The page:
Anti-discrimination laws (Case Laws) - Employment discrimination - a list of anti-discrimination acts (often called discrimination acts), which are laws designed to prevent discrimination.



Discrimination Meaning:
  • Bias or prejudice resulting in denial of opportunity, or unfair treatment in selection, promotion, or transfer of employee. Discrimination is practiced commonly on the grounds of person's age, disability, ethnicity, origin, political belief, race, religion, sex, etc. factors which are irrelevant to a person's competence or suitability.
  • Unequal treatment provided to one or more parties on the basis of a mutual accord or some other logical or illogical reason.

Definitions

Within sociology, 'discrimination' is the prejudicial treatment of an individual based on their membership in a certain group or category. Discrimination is the actual behavior towards members of another group. It involves excluding or restricting members of one group from opportunities that are available to other groups. Moral philosophers have defined it as disadvantageous treatment or consideration. This is a comparative definition. An individual need not be actually harmed in order to be discriminated against. He or she just needs to be treated worse than others for some arbitrary reason. If someone decides to donate to help orphan children, but decides to donate less, say, to black children out of a racist attitude, he or she will be acting in a discriminatory way even if he or she actually benefits the people he discriminates against by donating some money to them.

The United Nations stance on discrimination includes a statement that: "Discriminatory behaviors take many forms, but they all involve some form of exclusion or rejection."

Anti-discrimination law refers to the law on people's right to be treated equally. Some countries mandate that in employment, in consumer transactions and in political participation people may be dealt with on an equal basis regardless of sex, race, ethnicity, nationality, sexuality and sometimes religion and political views.

This is a list of anti-discrimination acts (often called discrimination acts), which are laws designed to prevent discrimination.


HRM linkage with Labour laws
>>  


[USA]

Facts [+]

The Office of Federal Contract Compliance Programs (OFCCP) collected a record $45,156,462 from federal contractors and subcontractors in violation of employee discrimination laws in 2007. Employers who do business with the federal government are prohibited from discriminating on the basis of race, color, religion, sex, national origin, disability or covered veteran status.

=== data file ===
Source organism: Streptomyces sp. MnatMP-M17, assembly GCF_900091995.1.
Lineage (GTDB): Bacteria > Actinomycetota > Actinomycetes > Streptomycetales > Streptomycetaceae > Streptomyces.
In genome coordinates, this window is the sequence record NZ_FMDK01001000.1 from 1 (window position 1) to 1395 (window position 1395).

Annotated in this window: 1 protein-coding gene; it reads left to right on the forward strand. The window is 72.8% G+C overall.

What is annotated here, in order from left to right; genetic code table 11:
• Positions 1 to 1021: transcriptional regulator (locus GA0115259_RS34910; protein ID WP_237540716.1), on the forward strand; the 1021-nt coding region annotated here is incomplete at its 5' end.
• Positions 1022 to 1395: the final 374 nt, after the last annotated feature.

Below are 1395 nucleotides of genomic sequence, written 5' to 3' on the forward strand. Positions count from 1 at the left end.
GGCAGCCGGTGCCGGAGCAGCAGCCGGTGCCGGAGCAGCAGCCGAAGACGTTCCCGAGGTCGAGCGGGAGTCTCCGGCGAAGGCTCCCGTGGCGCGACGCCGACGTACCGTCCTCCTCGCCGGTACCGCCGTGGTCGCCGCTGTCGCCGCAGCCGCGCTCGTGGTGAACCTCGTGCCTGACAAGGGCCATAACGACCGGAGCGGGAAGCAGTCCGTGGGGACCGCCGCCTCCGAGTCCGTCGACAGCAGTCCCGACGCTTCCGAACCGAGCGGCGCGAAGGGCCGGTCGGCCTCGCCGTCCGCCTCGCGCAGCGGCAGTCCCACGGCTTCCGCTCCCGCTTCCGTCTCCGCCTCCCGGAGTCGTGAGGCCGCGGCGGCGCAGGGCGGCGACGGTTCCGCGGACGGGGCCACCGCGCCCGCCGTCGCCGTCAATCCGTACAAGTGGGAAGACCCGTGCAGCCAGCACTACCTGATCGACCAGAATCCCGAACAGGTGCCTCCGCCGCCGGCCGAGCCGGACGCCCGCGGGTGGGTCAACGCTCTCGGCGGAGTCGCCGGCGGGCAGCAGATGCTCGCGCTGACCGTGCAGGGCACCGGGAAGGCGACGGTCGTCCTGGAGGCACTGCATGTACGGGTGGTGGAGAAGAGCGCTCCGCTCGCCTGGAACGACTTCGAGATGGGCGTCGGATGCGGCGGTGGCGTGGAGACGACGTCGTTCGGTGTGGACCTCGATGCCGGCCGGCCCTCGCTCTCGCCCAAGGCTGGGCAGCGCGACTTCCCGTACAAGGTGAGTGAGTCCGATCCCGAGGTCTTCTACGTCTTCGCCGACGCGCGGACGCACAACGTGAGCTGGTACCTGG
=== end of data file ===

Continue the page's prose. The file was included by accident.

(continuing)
The Age Discrimination in Employment Act (ADEA) prohibits employers with twenty or more employees from discriminating because of age against employees aged forty and older in the terms and conditions of employment. ADEA also created standards for protecting an older worker's work benefits and for waivers of legal rights by older employees in return for retirement incentives.

The Americans with Disabilities Act (ADA) of 1990 is a wide-ranging civil rights law in US that prohibits discrimination based on disability. The law prohibits discrimination against persons with disabilities. In the workplace, employers must provide reasonable accommodation for the physical or mental limitations of a qualified individual to enable him or her to perform the essential functions of a job.

The Uniformed Services Employment and Reemployment Rights Act (USERRA) was enacted in 1994. The law prohibits discrimination or denial of employment against persons because of their military service. USERRA also protects the right of veterans and reservists to reclaim their civilian employment after being absent due to military service or training.

The Immigration Reform and Control Act of 1986 (IRCA) bars employers from hiring individuals who are not legally entitled to work in the U.S. Employers must verify work eligibility by completing Form I-9 along with required supporting documents. IRCA also prohibits employers from discriminating in hiring, firing, recruiting, or referring on the basis of national origin or citizenship status


Many firms in the United States have faced lawsuits for showing discrimination against employees. In fact some companies have faced lawsuits mistakenly for identifying best performers and promoting them. There was a misunderstanding among employees and management that led to filing of lawsuits against Management of companies under the provisions of anti-discrimination laws in the United States.

Employment discrimination refers to disabling certain people to apply and receive jobs based on their race, age, gender, religion, height, weight, nationality, disability, sexual orientation or gender identity. In relationship to sociology, employment discrimination usually relates to what events are happening in society at the time. For example, it would have seemed ludicrous to hire an African American male and absolutely unheard of to hire an African American woman over 50 years ago. However, in our society today, it is the absolute norm to hire any qualified person.

Many laws prohibit employment discrimination. If a person uses discriminatory hiring practices, they can be sued for hate crimes. However, some minority groups (notably LGBT people) remain unprotected by U.S. federal law from employment discrimination.